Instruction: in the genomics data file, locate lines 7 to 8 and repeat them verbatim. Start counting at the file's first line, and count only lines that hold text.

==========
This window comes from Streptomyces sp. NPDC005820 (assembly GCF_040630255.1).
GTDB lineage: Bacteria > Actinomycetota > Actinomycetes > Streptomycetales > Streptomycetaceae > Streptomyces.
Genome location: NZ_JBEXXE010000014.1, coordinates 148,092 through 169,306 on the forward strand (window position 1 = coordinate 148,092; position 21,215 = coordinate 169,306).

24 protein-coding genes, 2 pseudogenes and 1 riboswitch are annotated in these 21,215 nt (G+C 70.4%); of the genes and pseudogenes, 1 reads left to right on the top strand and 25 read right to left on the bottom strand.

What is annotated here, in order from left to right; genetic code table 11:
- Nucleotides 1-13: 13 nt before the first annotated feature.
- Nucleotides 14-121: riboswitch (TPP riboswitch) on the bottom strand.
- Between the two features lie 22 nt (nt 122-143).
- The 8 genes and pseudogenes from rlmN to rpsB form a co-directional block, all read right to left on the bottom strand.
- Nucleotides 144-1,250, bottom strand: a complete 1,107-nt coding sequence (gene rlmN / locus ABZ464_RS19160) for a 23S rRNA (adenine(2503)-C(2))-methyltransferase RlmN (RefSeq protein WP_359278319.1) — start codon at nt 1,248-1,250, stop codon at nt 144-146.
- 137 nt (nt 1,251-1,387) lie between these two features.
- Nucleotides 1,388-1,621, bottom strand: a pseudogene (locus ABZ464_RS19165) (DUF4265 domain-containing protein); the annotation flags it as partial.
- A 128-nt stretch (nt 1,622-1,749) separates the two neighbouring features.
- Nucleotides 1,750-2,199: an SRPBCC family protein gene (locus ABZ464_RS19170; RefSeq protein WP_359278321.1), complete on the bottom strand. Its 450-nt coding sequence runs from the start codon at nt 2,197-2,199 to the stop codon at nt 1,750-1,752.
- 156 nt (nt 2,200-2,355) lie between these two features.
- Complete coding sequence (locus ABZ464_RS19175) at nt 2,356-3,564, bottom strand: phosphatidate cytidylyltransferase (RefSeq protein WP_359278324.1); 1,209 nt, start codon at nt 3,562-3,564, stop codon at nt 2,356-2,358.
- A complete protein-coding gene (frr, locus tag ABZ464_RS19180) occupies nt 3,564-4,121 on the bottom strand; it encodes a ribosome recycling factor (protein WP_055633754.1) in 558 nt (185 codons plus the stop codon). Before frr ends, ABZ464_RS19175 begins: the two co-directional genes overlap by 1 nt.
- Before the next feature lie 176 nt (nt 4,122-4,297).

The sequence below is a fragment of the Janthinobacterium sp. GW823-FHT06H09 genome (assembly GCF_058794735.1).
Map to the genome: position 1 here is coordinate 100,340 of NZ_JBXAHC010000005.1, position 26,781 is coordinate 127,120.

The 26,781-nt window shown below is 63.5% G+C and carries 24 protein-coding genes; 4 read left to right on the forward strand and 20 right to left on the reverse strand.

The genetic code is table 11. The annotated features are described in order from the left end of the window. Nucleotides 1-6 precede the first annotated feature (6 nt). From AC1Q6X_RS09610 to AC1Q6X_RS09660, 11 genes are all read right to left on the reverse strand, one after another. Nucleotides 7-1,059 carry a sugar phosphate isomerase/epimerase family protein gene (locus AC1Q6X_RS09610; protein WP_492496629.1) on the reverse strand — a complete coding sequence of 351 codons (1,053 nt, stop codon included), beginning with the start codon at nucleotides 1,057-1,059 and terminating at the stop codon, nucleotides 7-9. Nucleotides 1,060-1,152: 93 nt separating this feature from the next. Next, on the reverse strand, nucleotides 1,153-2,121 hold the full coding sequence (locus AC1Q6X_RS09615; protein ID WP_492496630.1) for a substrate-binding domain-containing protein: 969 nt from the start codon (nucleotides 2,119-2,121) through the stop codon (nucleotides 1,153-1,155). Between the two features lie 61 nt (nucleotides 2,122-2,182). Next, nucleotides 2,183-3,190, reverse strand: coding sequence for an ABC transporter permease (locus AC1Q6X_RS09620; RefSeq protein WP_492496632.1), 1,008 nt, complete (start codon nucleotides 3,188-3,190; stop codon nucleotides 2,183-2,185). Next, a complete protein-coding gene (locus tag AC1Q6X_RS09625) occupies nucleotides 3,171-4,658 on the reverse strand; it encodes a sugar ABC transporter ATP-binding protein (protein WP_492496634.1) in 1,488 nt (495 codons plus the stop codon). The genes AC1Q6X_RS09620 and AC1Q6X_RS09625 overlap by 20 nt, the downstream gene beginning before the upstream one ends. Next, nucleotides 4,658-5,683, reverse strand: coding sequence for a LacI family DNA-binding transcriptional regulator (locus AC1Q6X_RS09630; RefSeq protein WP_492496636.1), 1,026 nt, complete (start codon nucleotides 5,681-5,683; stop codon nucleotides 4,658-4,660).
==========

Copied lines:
- Nucleotides 14-121: riboswitch (TPP riboswitch) on the bottom strand.
- Between the two features lie 22 nt (nt 122-143).